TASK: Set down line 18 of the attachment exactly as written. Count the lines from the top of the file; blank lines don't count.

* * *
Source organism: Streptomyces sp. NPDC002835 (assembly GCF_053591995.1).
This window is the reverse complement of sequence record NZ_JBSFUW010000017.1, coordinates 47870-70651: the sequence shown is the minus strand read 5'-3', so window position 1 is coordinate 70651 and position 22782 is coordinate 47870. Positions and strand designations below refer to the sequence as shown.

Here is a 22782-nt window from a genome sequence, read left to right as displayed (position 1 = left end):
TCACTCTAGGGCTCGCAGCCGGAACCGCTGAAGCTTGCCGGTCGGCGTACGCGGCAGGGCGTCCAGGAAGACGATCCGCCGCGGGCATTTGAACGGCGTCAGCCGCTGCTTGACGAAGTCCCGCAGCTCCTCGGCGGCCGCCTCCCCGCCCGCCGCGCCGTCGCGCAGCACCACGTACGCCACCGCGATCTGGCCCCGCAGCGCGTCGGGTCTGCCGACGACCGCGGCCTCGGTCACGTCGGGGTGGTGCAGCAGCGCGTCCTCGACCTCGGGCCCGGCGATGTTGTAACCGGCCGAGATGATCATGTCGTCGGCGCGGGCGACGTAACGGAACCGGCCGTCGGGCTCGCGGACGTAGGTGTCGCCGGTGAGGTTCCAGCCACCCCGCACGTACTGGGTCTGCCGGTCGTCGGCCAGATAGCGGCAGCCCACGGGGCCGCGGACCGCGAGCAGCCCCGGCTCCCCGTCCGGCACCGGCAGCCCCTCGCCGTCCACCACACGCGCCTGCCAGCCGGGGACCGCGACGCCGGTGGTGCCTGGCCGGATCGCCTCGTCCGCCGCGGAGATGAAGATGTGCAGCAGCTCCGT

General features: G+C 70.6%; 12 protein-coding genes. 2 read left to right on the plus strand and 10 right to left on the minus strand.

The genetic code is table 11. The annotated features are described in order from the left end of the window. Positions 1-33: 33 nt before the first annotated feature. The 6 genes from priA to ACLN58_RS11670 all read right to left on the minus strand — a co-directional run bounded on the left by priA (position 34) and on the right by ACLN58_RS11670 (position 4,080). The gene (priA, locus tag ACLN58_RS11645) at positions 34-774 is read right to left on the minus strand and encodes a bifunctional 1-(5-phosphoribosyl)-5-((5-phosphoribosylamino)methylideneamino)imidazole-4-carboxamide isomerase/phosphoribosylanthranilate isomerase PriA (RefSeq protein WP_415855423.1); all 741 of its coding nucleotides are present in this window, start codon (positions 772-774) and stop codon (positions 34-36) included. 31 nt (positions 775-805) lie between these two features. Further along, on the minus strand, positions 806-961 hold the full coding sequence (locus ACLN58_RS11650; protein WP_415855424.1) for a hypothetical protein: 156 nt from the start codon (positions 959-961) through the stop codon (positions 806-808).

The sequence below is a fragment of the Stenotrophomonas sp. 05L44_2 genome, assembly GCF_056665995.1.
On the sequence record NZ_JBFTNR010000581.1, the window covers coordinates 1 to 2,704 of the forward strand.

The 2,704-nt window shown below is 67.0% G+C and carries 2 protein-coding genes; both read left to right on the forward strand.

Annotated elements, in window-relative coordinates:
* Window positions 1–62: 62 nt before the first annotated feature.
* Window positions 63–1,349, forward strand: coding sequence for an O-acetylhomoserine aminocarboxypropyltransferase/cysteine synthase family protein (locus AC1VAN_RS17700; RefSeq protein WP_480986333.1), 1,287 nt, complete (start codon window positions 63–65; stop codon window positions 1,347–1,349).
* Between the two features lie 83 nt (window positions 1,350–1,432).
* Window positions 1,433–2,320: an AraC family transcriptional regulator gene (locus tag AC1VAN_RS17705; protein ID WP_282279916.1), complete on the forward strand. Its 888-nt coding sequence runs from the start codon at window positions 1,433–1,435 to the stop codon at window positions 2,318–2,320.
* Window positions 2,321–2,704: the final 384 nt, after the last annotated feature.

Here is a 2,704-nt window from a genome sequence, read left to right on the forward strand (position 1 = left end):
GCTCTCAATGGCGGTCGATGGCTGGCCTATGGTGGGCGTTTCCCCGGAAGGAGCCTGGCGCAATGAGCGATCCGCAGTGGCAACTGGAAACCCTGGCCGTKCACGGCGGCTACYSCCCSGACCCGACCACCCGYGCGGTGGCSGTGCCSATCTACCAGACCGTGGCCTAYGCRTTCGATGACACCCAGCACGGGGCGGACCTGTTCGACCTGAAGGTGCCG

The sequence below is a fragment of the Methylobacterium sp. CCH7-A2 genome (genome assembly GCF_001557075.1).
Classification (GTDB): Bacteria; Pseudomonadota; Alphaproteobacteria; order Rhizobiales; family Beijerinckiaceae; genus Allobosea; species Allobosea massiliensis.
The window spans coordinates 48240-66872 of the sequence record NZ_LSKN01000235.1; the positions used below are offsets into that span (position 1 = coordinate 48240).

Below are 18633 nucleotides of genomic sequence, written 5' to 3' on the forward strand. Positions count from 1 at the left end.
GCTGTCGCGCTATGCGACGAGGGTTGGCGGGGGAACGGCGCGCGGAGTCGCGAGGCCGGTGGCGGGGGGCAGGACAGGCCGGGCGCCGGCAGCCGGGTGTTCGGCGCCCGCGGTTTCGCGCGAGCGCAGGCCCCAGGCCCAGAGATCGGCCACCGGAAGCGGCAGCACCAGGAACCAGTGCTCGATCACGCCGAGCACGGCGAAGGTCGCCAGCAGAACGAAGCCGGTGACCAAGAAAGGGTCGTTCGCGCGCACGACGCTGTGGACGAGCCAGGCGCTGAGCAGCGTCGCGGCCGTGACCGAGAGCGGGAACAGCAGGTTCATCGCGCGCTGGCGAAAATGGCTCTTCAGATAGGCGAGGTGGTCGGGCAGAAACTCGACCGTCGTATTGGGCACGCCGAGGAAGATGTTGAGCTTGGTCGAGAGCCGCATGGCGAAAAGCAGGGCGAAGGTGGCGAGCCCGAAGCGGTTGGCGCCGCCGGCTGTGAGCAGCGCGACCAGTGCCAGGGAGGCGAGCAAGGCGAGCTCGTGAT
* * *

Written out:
The sequence below is a fragment of the Methylobacterium sp. CCH7-A2 genome (genome assembly GCF_001557075.1).